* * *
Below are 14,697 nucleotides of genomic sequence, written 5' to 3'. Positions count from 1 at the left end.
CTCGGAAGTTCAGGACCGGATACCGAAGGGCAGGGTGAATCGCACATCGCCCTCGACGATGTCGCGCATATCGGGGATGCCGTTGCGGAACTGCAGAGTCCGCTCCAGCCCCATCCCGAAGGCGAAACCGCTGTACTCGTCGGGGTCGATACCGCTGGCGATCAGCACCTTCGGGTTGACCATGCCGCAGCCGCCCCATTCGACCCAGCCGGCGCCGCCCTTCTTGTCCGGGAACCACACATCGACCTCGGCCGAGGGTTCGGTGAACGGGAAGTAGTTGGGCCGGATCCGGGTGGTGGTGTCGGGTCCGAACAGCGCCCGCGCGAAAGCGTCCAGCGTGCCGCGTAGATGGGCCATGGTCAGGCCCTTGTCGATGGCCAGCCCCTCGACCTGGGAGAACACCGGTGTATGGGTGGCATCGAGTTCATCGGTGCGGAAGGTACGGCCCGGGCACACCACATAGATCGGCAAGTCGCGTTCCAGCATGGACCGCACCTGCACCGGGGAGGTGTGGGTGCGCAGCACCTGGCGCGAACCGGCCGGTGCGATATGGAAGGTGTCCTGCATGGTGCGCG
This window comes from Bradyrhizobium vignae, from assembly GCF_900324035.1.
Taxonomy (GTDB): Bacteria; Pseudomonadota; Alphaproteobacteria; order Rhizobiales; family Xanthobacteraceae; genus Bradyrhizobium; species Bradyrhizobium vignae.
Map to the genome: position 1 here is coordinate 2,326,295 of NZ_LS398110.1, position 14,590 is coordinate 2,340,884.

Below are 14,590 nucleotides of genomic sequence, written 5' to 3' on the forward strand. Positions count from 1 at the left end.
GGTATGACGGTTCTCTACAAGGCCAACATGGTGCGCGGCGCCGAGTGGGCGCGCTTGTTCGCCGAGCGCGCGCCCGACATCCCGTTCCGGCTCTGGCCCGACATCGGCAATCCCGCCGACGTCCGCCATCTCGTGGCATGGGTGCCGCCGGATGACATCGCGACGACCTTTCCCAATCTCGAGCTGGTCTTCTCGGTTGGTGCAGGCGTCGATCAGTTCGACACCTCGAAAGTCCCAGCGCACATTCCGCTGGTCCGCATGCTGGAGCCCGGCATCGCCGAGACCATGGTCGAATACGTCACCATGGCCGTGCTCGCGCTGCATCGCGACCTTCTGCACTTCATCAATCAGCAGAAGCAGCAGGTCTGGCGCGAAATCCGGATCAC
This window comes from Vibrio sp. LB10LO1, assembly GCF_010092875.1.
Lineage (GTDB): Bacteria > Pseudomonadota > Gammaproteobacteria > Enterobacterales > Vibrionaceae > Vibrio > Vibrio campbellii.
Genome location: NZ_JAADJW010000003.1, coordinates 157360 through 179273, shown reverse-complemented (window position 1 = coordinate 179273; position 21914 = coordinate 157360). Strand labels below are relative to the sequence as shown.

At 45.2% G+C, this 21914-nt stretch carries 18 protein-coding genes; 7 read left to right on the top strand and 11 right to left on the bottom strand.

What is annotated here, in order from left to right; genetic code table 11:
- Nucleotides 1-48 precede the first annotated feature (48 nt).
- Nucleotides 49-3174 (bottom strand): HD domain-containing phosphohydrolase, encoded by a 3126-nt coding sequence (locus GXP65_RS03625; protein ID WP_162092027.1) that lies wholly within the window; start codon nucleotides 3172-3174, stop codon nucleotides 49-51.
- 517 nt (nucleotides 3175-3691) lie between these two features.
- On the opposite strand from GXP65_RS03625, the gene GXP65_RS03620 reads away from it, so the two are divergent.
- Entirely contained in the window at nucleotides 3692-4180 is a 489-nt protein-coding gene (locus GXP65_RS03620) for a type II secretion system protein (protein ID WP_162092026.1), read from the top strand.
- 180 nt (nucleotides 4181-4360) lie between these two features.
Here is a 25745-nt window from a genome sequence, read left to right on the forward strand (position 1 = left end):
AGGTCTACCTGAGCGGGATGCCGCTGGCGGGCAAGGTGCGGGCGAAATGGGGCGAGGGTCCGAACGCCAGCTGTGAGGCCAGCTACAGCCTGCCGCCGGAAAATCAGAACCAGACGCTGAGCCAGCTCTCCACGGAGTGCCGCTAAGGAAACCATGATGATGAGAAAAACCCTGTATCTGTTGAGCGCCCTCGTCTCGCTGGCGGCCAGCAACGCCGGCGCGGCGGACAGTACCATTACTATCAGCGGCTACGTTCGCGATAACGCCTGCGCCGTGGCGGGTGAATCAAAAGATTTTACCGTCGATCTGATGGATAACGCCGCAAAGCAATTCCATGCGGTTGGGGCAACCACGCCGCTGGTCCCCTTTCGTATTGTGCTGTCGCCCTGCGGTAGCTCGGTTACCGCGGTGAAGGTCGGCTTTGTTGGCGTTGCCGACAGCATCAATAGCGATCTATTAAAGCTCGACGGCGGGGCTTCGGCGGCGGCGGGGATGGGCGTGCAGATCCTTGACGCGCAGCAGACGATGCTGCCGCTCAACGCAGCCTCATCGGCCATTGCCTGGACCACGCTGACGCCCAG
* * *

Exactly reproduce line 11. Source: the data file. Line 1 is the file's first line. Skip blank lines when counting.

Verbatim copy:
At 45.2% G+C, this 21914-nt stretch carries 18 protein-coding genes; 7 read left to right on the top strand and 11 right to left on the bottom strand.